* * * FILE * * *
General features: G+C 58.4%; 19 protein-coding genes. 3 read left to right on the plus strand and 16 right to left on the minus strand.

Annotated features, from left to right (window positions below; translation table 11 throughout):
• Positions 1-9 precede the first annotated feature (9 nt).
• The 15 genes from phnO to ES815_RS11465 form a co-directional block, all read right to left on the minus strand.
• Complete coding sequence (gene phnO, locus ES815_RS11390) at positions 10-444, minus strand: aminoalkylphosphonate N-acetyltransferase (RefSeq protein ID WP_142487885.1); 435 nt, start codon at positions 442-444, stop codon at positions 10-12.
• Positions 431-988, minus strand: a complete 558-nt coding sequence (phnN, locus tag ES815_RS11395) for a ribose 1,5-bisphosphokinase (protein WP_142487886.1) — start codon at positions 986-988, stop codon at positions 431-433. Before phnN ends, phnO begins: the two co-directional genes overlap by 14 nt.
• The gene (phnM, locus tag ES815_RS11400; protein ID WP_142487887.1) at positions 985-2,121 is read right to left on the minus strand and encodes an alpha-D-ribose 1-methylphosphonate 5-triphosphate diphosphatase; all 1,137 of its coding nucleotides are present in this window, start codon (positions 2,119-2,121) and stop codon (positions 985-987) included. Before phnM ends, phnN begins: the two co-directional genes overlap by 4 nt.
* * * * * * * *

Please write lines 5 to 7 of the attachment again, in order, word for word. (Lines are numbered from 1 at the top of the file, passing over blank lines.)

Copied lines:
• Complete coding sequence (gene phnO, locus ES815_RS11390) at positions 10-444, minus strand: aminoalkylphosphonate N-acetyltransferase (RefSeq protein ID WP_142487885.1); 435 nt, start codon at positions 442-444, stop codon at positions 10-12.
• Positions 431-988, minus strand: a complete 558-nt coding sequence (phnN, locus tag ES815_RS11395) for a ribose 1,5-bisphosphokinase (protein WP_142487886.1) — start codon at positions 986-988, stop codon at positions 431-433. Before phnN ends, phnO begins: the two co-directional genes overlap by 14 nt.
• The gene (phnM, locus tag ES815_RS11400; protein ID WP_142487887.1) at positions 985-2,121 is read right to left on the minus strand and encodes an alpha-D-ribose 1-methylphosphonate 5-triphosphate diphosphatase; all 1,137 of its coding nucleotides are present in this window, start codon (positions 2,119-2,121) and stop codon (positions 985-987) included. Before phnM ends, phnN begins: the two co-directional genes overlap by 4 nt.